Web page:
GRANTED. GOING gaga over girls is part of a youth's mindset an understandable norm. Only when the same turns into an obsession and eggs him on to make a complete idiot of himself does it exasperate the viewer. And that's exactly the effect that Indra Innovations' "Kurumbu" has on you. Transported from Telugu, both the hero and the film witnessed runaway success there, you hear.
Ravi (Naresh) is a college student who falls for Ruchi (Diya) the new occupant in the flat opposite his. His best friend in the same block Aparna (Nikita) plays the go-between and does her bit to help the romance blossom. What Ravi does not realise till the defining moment is that Aparna has all along been pining for his love. The story that sounds only too familiar is one that you've come across ever so many times. Even the not-too-old Vijay-Bhumika-Monal starrer, "Badri" had the very same storyline.
New hero Naresh has potential only that it has not been tapped properly. The lean and lanky youngster's immature pranks give the impression that he could be mentally unstable! Particularly in the initial scenes when Ravi sets eyes on Ruchi, the director (K. Vishnuvardhan) goes unbelievably overboard. Scenes seem to begin and end abruptly in "Kurumbu". Thus you have Ramya Krishnan appear in just one sequence before the intermission. When you've nearly forgotten her presence she returns for a couple of scenes that includes an item number. And then you know why she is in the film at all, because otherwise there's nothing significant about her role. (At which committee meeting of a building association could you have such a dance sequence, anyway?) Incidentally here's one actress who looks more ravishing than most of today's young heroines. Perversion and disgust prevail, when watching the interlude between Meera Krishnan and Nasser. Diya's screen presence is nothing much to write home about. Nikita looks radiant, though artificiality seeps in when she tries to burst into tears, and that's quite often. In the scene where Nasser (Ruchi's dad) beats up Naresh, the senior artistes Nasser and `Pyramid' Natarajan make an impression. But the father locking up the hero in a room is too outmoded for words.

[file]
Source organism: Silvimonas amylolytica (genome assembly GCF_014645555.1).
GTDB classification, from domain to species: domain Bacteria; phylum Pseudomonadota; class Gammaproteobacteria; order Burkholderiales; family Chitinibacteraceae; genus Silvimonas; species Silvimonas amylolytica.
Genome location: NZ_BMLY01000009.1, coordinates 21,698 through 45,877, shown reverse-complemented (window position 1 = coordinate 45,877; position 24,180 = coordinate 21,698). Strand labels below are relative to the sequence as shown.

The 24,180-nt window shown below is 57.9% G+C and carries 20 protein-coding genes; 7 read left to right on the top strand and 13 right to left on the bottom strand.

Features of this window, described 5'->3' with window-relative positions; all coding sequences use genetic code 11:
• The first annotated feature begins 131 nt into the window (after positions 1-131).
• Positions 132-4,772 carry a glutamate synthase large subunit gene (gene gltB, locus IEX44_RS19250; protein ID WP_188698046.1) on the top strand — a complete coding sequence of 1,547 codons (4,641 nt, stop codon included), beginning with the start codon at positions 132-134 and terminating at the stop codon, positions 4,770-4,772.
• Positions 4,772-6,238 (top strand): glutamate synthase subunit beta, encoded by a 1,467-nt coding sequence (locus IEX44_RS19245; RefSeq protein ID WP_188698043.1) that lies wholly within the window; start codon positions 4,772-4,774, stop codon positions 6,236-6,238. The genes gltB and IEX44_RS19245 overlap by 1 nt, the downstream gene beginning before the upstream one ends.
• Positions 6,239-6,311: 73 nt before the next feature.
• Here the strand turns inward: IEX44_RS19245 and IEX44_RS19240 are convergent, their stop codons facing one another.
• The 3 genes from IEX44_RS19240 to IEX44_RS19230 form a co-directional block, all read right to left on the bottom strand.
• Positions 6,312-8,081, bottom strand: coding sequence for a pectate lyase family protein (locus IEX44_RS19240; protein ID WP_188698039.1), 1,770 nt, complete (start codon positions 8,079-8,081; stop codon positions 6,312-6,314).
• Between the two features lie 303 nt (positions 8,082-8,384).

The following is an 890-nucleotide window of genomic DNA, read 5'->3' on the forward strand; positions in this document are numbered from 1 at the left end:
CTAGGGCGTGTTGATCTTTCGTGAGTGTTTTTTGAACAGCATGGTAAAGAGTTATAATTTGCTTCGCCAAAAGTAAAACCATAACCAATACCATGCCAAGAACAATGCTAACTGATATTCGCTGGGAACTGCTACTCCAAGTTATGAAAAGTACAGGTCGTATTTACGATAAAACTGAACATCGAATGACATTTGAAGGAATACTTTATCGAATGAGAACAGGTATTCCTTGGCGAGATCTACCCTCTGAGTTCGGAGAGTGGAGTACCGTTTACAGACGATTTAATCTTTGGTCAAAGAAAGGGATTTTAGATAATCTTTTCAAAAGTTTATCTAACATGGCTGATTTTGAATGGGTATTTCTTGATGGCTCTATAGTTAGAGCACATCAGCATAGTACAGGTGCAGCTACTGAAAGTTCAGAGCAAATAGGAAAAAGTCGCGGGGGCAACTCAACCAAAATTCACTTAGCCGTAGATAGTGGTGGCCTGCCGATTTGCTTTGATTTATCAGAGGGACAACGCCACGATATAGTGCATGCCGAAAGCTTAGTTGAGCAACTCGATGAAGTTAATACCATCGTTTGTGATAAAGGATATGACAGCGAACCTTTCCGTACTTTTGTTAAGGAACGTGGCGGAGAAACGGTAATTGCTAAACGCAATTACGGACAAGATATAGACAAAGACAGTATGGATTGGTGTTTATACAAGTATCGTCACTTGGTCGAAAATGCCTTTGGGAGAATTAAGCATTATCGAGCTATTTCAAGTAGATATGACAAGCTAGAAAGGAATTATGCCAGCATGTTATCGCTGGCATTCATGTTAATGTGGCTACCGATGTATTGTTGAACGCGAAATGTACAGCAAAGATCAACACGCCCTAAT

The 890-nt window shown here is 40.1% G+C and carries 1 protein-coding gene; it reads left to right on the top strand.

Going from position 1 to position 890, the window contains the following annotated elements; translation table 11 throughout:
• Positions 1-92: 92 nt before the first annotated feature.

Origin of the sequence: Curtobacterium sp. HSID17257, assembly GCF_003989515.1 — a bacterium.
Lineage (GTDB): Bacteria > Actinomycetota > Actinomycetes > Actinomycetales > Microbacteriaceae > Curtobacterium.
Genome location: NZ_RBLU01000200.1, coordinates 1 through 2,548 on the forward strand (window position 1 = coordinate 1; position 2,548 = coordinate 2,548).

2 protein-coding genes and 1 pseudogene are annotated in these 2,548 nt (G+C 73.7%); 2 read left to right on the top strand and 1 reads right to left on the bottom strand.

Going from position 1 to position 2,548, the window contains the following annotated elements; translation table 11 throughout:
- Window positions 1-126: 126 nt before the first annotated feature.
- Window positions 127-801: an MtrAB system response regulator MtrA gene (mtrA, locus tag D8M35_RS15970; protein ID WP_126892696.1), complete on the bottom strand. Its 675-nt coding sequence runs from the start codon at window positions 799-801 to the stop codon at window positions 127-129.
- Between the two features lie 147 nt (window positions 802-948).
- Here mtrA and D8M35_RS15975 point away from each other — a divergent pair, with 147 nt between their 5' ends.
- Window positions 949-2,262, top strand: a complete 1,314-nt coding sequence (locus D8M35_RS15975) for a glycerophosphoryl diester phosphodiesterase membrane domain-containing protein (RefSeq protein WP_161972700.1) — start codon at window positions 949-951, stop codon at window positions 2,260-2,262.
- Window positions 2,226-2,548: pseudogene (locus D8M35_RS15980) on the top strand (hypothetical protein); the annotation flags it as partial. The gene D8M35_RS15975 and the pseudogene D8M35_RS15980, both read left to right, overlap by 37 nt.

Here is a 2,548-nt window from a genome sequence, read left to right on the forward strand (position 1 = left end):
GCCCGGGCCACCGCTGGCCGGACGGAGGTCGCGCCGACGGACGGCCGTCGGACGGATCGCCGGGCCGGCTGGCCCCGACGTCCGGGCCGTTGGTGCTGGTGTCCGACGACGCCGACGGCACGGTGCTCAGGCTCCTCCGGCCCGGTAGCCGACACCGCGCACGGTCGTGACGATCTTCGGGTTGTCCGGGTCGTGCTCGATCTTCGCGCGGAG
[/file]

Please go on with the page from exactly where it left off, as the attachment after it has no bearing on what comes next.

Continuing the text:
Yuvan Shankar's re-mix of the maestro's "Aasai Nooru Vagai ... " is unwarranted and hardly makes an impact. An appreciable aspect of "Kurumbu" is the naturally composed stunt sequences.
After all the hype and pre-release publicity of the film you expected much more. But leave alone making you laugh, this "Kurumbu" does not even tickle.
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